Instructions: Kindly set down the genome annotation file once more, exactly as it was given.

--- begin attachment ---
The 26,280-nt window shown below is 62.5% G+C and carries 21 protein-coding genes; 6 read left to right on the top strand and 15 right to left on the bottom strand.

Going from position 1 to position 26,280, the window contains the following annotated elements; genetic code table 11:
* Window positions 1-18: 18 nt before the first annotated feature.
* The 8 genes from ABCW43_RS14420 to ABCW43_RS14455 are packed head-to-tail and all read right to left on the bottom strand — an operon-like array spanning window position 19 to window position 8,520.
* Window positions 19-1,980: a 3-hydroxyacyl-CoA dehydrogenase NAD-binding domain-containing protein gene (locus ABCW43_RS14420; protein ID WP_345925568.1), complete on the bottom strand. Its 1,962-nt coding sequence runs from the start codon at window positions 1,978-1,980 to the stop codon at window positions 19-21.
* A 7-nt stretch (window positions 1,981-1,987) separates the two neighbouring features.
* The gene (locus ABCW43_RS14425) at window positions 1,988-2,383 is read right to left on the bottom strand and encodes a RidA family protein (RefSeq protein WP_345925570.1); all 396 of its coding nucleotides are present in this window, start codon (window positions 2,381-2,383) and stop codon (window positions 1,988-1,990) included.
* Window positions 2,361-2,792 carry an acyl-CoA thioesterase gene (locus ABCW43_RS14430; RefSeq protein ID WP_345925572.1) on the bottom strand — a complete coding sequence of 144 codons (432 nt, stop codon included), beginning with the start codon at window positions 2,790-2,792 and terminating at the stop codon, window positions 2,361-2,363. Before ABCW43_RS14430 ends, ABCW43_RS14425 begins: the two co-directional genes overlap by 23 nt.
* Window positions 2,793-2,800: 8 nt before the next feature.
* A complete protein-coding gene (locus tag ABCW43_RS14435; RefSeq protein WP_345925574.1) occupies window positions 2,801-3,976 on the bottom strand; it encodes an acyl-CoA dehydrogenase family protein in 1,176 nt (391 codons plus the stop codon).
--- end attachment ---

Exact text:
The 26,280-nt window shown below is 62.5% G+C and carries 21 protein-coding genes; 6 read left to right on the top strand and 15 right to left on the bottom strand.

Going from position 1 to position 26,280, the window contains the following annotated elements; genetic code table 11:
* Window positions 1-18: 18 nt before the first annotated feature.
* The 8 genes from ABCW43_RS14420 to ABCW43_RS14455 are packed head-to-tail and all read right to left on the bottom strand — an operon-like array spanning window position 19 to window position 8,520.
* Window positions 19-1,980: a 3-hydroxyacyl-CoA dehydrogenase NAD-binding domain-containing protein gene (locus ABCW43_RS14420; protein ID WP_345925568.1), complete on the bottom strand. Its 1,962-nt coding sequence runs from the start codon at window positions 1,978-1,980 to the stop codon at window positions 19-21.
* A 7-nt stretch (window positions 1,981-1,987) separates the two neighbouring features.
* The gene (locus ABCW43_RS14425) at window positions 1,988-2,383 is read right to left on the bottom strand and encodes a RidA family protein (RefSeq protein WP_345925570.1); all 396 of its coding nucleotides are present in this window, start codon (window positions 2,381-2,383) and stop codon (window positions 1,988-1,990) included.
* Window positions 2,361-2,792 carry an acyl-CoA thioesterase gene (locus ABCW43_RS14430; RefSeq protein ID WP_345925572.1) on the bottom strand — a complete coding sequence of 144 codons (432 nt, stop codon included), beginning with the start codon at window positions 2,790-2,792 and terminating at the stop codon, window positions 2,361-2,363. Before ABCW43_RS14430 ends, ABCW43_RS14425 begins: the two co-directional genes overlap by 23 nt.
* Window positions 2,793-2,800: 8 nt before the next feature.
* A complete protein-coding gene (locus tag ABCW43_RS14435; RefSeq protein WP_345925574.1) occupies window positions 2,801-3,976 on the bottom strand; it encodes an acyl-CoA dehydrogenase family protein in 1,176 nt (391 codons plus the stop codon).